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WB chief praises HM's 'sufficiency economy'


WORLD Bank president James Wolfensohn yesterday expressed his high regard for His Majesty the King's philosophy of ''sufficiency economy'', indicating that the concept is well-suited for the comprehensive development of Thailand.

Speaking at the 50th anniversary of the National Economic and Social Development Board (NESDB), Wolfensohn said he did not take it lightly when he heard about sufficiency economy in the King's speech in 1998, in which HM defined it as a moderation path toward sustainable development.

Wolfensohn, who is attending the 10th United Nations Conference on Trade and Development in Bangkok, went on to praise the King as a man of strong cultural and historical sense. He added that the monarchic institution is a source of enormous strength for Thailand and an advantage that other countries do not have.

Sufficiency economy has indeed become a centrepiece of economic and social development planning of the NESDB, which is in the process of drafting the blueprint for the 9th Plan (2002-2006). It is the philosophy that stresses the middle path as the optimal route.

''His Majesty the King urged the practice of moderation, self-reliance and adherence to the principles of honesty and integrity while exercising knowledge with prudence,'' said Dr Savit Bhotiwihok, the minister to the Prime Minister's Office, who hosted the event.

''Sufficiency economy does not imply self-sufficiency. On the contrary, His Majesty the King favours a choice of a balanced development strategy in line with forces of globalisation while shielding oneself against unforeseen shocks and excesses.''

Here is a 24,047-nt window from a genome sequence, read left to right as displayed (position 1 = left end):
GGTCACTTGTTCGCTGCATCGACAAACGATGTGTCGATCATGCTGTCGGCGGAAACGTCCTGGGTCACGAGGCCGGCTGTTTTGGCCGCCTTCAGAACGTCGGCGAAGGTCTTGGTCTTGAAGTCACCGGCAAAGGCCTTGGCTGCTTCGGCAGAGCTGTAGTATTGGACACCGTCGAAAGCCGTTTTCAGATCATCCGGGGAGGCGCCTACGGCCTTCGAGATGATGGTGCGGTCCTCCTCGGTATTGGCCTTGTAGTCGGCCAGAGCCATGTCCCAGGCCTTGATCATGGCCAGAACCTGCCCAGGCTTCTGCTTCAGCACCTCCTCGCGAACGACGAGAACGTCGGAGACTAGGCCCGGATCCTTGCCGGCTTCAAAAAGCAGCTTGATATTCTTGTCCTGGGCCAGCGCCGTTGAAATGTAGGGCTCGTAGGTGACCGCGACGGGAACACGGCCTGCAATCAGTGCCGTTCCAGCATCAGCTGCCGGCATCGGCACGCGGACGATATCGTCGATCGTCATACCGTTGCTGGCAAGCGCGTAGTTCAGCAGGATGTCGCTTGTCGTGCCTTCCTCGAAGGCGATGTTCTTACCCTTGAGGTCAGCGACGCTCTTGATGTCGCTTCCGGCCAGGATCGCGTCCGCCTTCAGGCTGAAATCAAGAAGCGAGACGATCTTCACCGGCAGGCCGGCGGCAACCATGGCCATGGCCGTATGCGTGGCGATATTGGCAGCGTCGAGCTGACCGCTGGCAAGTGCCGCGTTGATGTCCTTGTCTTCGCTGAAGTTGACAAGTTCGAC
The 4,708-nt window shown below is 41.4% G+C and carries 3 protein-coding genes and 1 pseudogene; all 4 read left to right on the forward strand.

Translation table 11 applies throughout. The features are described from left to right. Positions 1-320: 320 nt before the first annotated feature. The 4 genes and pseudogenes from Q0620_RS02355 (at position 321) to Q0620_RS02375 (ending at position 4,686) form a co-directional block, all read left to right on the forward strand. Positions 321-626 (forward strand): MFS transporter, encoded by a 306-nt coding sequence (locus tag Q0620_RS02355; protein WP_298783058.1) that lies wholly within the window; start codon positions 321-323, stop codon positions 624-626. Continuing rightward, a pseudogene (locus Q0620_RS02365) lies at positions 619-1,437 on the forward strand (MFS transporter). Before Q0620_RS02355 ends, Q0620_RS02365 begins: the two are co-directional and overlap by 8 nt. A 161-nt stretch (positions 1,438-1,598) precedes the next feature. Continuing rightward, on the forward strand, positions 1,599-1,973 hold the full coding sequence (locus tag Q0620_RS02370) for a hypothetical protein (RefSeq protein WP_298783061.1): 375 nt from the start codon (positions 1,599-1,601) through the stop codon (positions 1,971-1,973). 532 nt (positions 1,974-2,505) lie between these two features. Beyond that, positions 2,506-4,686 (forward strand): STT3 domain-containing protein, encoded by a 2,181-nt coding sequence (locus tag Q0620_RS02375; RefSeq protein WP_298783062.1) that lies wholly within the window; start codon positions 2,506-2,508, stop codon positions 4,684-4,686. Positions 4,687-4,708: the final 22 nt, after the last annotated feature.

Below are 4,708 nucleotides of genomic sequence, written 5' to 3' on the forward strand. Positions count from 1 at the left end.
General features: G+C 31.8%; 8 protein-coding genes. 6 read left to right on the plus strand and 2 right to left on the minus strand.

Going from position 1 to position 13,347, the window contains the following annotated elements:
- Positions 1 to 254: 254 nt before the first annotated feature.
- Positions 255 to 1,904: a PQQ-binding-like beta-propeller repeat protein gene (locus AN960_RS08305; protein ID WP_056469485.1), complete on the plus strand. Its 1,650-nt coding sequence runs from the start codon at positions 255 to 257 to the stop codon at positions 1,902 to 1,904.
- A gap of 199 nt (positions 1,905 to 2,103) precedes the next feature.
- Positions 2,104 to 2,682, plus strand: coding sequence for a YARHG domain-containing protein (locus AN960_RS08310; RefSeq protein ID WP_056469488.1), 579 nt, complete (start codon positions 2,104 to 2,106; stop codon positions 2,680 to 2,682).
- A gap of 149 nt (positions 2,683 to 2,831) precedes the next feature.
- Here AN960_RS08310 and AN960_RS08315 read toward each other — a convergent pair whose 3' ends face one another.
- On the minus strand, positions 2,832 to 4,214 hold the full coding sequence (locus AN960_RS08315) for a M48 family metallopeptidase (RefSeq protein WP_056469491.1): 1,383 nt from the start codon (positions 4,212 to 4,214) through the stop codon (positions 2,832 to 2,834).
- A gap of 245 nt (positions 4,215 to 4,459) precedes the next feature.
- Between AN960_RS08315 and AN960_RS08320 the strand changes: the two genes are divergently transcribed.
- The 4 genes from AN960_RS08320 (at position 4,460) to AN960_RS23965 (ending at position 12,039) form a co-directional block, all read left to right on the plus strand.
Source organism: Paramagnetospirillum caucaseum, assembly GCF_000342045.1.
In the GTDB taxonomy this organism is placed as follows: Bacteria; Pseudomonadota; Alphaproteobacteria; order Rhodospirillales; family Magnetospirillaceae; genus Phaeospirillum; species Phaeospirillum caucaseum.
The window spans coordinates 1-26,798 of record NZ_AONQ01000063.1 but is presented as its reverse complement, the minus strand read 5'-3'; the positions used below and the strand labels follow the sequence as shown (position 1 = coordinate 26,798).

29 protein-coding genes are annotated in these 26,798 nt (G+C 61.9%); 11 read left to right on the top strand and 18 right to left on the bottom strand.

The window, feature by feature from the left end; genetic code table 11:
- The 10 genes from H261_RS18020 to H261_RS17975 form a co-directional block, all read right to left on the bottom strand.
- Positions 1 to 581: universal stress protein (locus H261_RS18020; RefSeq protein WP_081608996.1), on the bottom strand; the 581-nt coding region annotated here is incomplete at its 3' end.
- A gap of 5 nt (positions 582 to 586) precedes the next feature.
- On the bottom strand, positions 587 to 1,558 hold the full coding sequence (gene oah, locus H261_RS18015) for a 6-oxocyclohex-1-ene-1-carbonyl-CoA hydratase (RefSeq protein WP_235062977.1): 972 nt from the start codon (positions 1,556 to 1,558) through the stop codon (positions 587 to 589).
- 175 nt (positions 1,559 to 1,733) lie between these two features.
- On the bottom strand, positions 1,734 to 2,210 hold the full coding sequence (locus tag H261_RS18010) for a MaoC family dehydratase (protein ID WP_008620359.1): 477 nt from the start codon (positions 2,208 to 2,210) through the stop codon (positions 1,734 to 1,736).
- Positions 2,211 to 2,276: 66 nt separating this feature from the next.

Savit also quoted the King's speech of Dec 4, 1998, as saying: ''If one is moderate in one's desires, one will have less craving. If one has less craving, one will take less advantage of others. If all nations hold this concept of moderation, without being extreme or insatiable in one's desires, the world will be a happier place.''

Almost coincidentally, the Thai government's aim to make human capital or people-participation the centrepiece of its economic and social development plan is in line with the World Bank's recent approach.

Thailand has passed a new Constitution, which widens the scope for people's participation in the democratic process. This year's election will be a watershed period for the country's democratic development. It has also decentralised the decision-making process by, at this preliminary stage, allocating 20 per cent of the central budget spending to local administrators.

Under Wolfensohn's leadership, the World Bank has moved over the past two years to adopt what he calls a comprehensive development framework, dubbed CDF, as the hallmark of its programme. At the heart of this framework, which is now underpinning the World Bank's development and poverty reduction programme, lies people participation.

Instead of treating its development projects as an object of activity, Wolfensohn said the World Bank has emphasised the partnership of the people in the projects to make them successful.

''Although this sounds quite simple, it takes us a while to get there,'' he said.

With a human face and consideration for those who will be affected by the development programme, the World Bank hopes that its projects will become more effective in improving the quality of life and reducing poverty in the developing world. So far it has been subject to criticism, rightly or wrongly, that its development projects have not helped developing countries to make a difference and that some, particularly the building of dams, have contributed to the destruction of natural resources.

However, Wolfensohn admitted that he is confronted with a big challenge over how to turn the world into a better place to live.

''With three billion people still living under US$2 a day, with growing inequity between rich and poor, with forests being degraded at the rate of an acre a second, with 130 million children still not in school, with 1.5 billion people still not having access to clean water, and two billion people not having access to sewerage, we cannot be complacent,'' he said.

''More than this, we must be concerned that 80 to 90 million people are being added annually to our planet, mainly in the developing world.''




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